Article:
Nice Try Coach Izzo

By Josh Herwitt - November 21, 2007


Oh Coach Izzo, you thought you were so smart. You thought you were so clever.

You thought when UCLA took a timeout with 35 seconds remaining Tuesday night and the score knotted at 63-63 that your 2-3 zone -- after playing man-to-man the entire night -- would confuse the Bruins, that it would disrupt their offensive flow and force someone to score other than Kevin Love.

And you thought you had them when UCLA inbounded the ball, saw the zone and failed to penetrate it as Love struggled to find positioning on the block.

Then suddenly, your grand defensive scheme got burned to pieces.

It got torched by a guy who wasn't expecting to take the game's most important shot with the 35-second clock running down. It got fried by a guy who's only taken seven three-point attempts this year and averaged a meager 33.3 percent last year.

But in the end, it was a Prince from Cameroon and a three-pointer from the wing that sent a dagger straight into the heart of Izzo and the hearts of his Michigan State players.

"I knew it was going in," Luc Richard Mbah a Moute said of his game-winning shot.

And after the way the Spartans walked off the court following Tuesday night's final in the CBE Classic, I'm sure they'll be enjoying that trip back to the Great Lakes State now.

Because as much as everyone has been hyping No. 10 Michigan State, I got a newsflash for all you Spartan fans: Your team choked.

Yeah, that's right. I'll spell it out for you.

C-H-O-K-E-D.

You saw that opportunity to upset the No. 2 team (No. 1 in the ESPN/USA Today poll) in the country when you ran out to an 11-point lead at halftime (36-25), and you left it in the locker room.

You saw that opportunity to shock the college basketball world early with Love -- who finished with 21 points and 11 rebounds against the Spartans -- getting knocked around against a physical frontcourt that wasn't called for half the fouls they actually committed against the big man, and you neglected to stop him after halftime.

"I knew I was drawing fouls," Love said. "My teammates were just getting me in good position to score. I missed a few easy chip shots in the first half, but I got some back in the second. I was just trying to draw fouls so we can get to the line."

So what happened then?

You forgot that you're playing a team that's been to two straight Final Fours. You forgot that you're playing a team that has every intention of raising No. 12 in the rafters at Pauley Pavilion this April. And you forgot that unlike the teams that Steve Lavin used to coach, Ben Howland's teams don't fold or put their tails between their legs when they're down at halftime.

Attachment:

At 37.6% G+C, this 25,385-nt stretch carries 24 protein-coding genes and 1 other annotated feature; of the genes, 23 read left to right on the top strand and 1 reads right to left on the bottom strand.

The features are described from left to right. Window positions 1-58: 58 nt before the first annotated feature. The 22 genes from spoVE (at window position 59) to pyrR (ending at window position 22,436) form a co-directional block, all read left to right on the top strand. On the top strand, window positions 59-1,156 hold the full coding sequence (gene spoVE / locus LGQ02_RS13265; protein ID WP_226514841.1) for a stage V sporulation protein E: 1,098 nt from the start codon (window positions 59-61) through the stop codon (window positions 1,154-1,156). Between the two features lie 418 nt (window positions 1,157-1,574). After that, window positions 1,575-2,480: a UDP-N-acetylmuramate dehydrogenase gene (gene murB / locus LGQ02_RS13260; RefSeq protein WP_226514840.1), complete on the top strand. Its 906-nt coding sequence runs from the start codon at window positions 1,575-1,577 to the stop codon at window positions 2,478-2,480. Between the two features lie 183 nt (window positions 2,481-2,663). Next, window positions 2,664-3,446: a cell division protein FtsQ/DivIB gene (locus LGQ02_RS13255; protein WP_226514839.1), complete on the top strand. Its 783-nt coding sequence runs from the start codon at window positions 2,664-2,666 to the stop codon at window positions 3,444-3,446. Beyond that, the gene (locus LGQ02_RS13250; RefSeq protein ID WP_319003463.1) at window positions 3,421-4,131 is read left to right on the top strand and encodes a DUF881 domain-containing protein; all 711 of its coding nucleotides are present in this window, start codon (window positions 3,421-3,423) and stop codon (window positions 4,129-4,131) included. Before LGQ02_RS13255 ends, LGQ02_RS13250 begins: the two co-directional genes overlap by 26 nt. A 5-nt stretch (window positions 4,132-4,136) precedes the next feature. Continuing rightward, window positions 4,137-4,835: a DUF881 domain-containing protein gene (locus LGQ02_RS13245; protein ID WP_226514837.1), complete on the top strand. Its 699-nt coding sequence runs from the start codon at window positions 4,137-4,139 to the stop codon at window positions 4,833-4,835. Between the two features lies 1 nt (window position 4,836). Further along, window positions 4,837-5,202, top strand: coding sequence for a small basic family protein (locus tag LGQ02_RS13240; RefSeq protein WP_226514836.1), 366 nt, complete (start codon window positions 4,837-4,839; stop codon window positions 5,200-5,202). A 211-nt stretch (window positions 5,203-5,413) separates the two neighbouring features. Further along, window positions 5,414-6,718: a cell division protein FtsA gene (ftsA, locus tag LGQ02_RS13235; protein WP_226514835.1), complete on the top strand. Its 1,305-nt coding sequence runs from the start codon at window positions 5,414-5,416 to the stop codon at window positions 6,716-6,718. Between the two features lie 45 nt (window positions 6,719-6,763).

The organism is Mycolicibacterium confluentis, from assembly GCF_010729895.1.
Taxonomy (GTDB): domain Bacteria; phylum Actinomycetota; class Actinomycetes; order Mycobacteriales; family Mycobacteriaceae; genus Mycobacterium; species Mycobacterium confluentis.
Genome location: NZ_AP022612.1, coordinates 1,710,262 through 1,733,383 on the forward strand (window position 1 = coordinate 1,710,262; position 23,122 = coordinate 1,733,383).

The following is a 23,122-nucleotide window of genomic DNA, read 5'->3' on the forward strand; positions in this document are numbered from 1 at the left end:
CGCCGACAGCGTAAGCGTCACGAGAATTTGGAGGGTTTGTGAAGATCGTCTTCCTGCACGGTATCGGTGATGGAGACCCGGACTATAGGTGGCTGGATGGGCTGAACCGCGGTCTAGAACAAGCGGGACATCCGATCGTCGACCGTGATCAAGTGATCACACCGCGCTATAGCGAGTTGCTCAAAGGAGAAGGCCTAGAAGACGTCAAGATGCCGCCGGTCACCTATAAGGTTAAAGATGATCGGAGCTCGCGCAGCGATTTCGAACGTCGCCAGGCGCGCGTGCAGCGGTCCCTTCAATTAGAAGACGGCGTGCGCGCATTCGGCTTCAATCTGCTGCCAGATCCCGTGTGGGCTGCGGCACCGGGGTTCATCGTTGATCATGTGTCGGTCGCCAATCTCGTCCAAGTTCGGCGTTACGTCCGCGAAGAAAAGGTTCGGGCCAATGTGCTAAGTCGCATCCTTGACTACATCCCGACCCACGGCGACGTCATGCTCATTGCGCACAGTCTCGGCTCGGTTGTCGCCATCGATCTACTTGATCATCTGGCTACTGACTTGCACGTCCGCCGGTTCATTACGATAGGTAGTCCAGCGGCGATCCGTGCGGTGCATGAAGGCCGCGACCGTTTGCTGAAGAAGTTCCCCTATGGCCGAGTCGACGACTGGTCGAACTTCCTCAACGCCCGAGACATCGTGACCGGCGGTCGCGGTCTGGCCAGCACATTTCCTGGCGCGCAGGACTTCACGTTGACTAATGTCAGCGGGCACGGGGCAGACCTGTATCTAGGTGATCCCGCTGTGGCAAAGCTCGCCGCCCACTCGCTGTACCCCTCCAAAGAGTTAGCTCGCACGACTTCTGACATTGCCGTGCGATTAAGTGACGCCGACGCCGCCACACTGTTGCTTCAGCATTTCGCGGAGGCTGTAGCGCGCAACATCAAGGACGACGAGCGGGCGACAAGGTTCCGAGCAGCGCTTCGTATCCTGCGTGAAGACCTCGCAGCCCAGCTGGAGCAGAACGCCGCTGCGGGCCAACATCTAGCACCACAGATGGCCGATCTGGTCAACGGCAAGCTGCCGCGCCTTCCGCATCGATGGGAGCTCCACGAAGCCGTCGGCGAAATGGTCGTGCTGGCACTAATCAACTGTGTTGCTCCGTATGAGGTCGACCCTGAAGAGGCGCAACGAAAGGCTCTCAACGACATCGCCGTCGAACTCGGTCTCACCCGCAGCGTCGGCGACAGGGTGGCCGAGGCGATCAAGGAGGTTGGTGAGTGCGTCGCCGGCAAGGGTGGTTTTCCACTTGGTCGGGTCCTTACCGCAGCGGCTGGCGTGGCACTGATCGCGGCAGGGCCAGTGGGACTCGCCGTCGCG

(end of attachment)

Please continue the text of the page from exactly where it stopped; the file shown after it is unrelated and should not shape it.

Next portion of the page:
"I'm really proud of our toughness mentally," Howland said. "The one thing about our team is they never give up. They never give up, ever and that's a sign of mentally-tough kids."

That's right. Howland's kids are fighters. Better yet, they're survivors. And whether or not they're playing their best game of basketball, they find ways to win. That's the mark of a championship-caliber team.

Hard to say the same about those Spartans, a team that lost to Division II Grand Valley State at home and a team that led for 39 minutes and 32 seconds against UCLA.

"We did not deserve to win the way we played in the second half," Izzo admitted. "We were out of synch all night. I still don't know how we scored 36 points in the first half."

And that whole "we had players injured" argument doesn't really work here either. Not when you look at the Bruins, who are still missing two starters and a key reserve from last season.

One of those starters is preseason All-American Darren Collison, the quickest and arguably best point guard in the country (clearly the best in the West), while another is three-point sharpshooter Michael Roll, who will miss around 2-3 weeks before returning for UCLA.

But on Tuesday night, it was the Bruins, not the Spartans, who were stepping up in the clutch. They made plays when they had to, something that Drew Neitzel certainly can't say he did after airballing a game-tying three with 11 ticks left on the clock.

"I didn't feel good all day," Neitzel said afterward. "My adrenaline got going a little and I felt pretty good before the game, but I still had some bad body aches.

"I just didn't have a lot of energy, but I'm not going to use that as an excuse."

Then why even say it? Because the fact is, you are making an excuse, one that can be played up all you want before you welcome Oakland and N.C. State to the Jack Breslin Student Events Center over the next week.

But if there was one game that UCLA was going to lose before starting Pac-10 play in January, it was this one. Just look at the Bruins' schedule and you'll see why.

UCLA has some tough non-conference competition ahead of them in Ivy League favorite Yale, last year's Atlantic 10 champ George Washington and No. 15 Texas, but all of those games are being played in Southern California, a place where the Bruins haven't lost since Dec. 31, 2005.

So look who's jumping on the bandwagon now?

Good ole' Dukie V, er, Dickie V, a guy that hasn't covered a game in Los Angeles for The Worldwide Leader in almost a decade, but somehow knows that Collison is "a terrific kid" after meeting him in the locker room for a few minutes?

Give me a break.

And while I might be tad bit harsh for you Spartan fans right now, you won't see me making embellished statements like Mr. Vitale seems to do with regularity.

But the one thing I do know is, that if Tuesday night was the best Michigan State's got, then it could be a longer year than most people originally thought in East Lansing.

Posted by Josh Herwitt at 01:15 AM on November 21, 2007
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